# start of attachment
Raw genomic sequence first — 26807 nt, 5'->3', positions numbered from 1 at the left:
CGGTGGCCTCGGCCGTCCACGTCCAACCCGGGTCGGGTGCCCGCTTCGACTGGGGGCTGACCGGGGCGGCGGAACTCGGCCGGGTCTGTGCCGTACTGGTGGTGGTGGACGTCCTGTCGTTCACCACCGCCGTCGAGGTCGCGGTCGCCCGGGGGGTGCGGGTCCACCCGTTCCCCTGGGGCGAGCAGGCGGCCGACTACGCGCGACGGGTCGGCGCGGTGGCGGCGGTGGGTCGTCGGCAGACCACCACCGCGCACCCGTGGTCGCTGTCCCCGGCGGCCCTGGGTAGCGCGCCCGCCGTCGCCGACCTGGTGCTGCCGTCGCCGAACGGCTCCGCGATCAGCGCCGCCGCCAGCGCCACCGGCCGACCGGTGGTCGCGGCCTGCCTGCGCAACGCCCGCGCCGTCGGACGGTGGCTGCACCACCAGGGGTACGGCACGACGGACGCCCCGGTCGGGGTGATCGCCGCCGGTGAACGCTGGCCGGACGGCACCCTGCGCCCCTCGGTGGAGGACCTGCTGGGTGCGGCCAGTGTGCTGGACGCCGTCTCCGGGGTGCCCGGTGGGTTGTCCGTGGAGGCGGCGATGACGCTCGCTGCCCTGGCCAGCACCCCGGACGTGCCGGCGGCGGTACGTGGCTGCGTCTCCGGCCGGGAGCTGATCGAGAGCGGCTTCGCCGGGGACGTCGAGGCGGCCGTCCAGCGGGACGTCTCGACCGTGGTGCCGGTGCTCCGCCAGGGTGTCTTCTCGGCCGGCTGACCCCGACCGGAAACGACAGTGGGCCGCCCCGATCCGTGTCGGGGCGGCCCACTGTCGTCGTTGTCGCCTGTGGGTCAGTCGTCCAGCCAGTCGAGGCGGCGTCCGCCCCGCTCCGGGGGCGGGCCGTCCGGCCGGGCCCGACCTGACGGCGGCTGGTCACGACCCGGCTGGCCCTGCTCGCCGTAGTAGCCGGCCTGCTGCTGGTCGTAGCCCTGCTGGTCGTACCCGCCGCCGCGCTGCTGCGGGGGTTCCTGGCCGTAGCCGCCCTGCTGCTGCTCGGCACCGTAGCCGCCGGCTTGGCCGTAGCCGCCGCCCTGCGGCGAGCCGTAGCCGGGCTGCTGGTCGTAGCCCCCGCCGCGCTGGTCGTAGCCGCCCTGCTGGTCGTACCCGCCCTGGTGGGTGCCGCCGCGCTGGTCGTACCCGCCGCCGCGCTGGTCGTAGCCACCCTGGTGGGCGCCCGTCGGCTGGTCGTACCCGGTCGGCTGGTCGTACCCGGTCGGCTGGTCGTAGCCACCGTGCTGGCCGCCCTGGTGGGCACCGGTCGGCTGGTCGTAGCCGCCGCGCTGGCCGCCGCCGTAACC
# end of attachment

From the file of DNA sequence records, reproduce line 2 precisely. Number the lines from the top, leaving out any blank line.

CGGTGGCCTCGGCCGTCCACGTCCAACCCGGGTCGGGTGCCCGCTTCGACTGGGGGCTGACCGGGGCGGCGGAACTCGGCCGGGTCTGTGCCGTACTGGTGGTGGTGGACGTCCTGTCGTTCACCACCGCCGTCGAGGTCGCGGTCGCCCGGGGGGTGCGGGTCCACCCGTTCCCCTGGGGCGAGCAGGCGGCCGACTACGCGCGACGGGTCGGCGCGGTGGCGGCGGTGGGTCGTCGGCAGACCACCACCGCGCACCCGTGGTCGCTGTCCCCGGCGGCCCTGGGTAGCGCGCCCGCCGTCGCCGACCTGGTGCTGCCGTCGCCGAACGGCTCCGCGATCAGCGCCGCCGCCAGCGCCACCGGCCGACCGGTGGTCGCGGCCTGCCTGCGCAACGCCCGCGCCGTCGGACGGTGGCTGCACCACCAGGGGTACGGCACGACGGACGCCCCGGTCGGGGTGATCGCCGCCGGTGAACGCTGGCCGGACGGCACCCTGCGCCCCTCGGTGGAGGACCTGCTGGGTGCGGCCAGTGTGCTGGACGCCGTCTCCGGGGTGCCCGGTGGGTTGTCCGTGGAGGCGGCGATGACGCTCGCTGCCCTGGCCAGCACCCCGGACGTGCCGGCGGCGGTACGTGGCTGCGTCTCCGGCCGGGAGCTGATCGAGAGCGGCTTCGCCGGGGACGTCGAGGCGGCCGTCCAGCGGGACGTCTCGACCGTGGTGCCGGTGCTCCGCCAGGGTGTCTTCTCGGCCGGCTGACCCCGACCGGAAACGACAGTGGGCCGCCCCGATCCGTGTCGGGGCGGCCCACTGTCGTCGTTGTCGCCTGTGGGTCAGTCGTCCAGCCAGTCGAGGCGGCGTCCGCCCCGCTCCGGGGGCGGGCCGTCCGGCCGGGCCCGACCTGACGGCGGCTGGTCACGACCCGGCTGGCCCTGCTCGCCGTAGTAGCCGGCCTGCTGCTGGTCGTAGCCCTGCTGGTCGTACCCGCCGCCGCGCTGCTGCGGGGGTTCCTGGCCGTAGCCGCCCTGCTGCTGCTCGGCACCGTAGCCGCCGGCTTGGCCGTAGCCGCCGCCCTGCGGCGAGCCGTAGCCGGGCTGCTGGTCGTAGCCCCCGCCGCGCTGGTCGTAGCCGCCCTGCTGGTCGTACCCGCCCTGGTGGGTGCCGCCGCGCTGGTCGTACCCGCCGCCGCGCTGGTCGTAGCCACCCTGGTGGGCGCCCGTCGGCTGGTCGTACCCGGTCGGCTGGTCGTACCCGGTCGGCTGGTCGTAGCCACCGTGCTGGCCGCCCTGGTGGGCACCGGTCGGCTGGTCGTAGCCGCCGCGCTGGCCGCCGCCGTAACC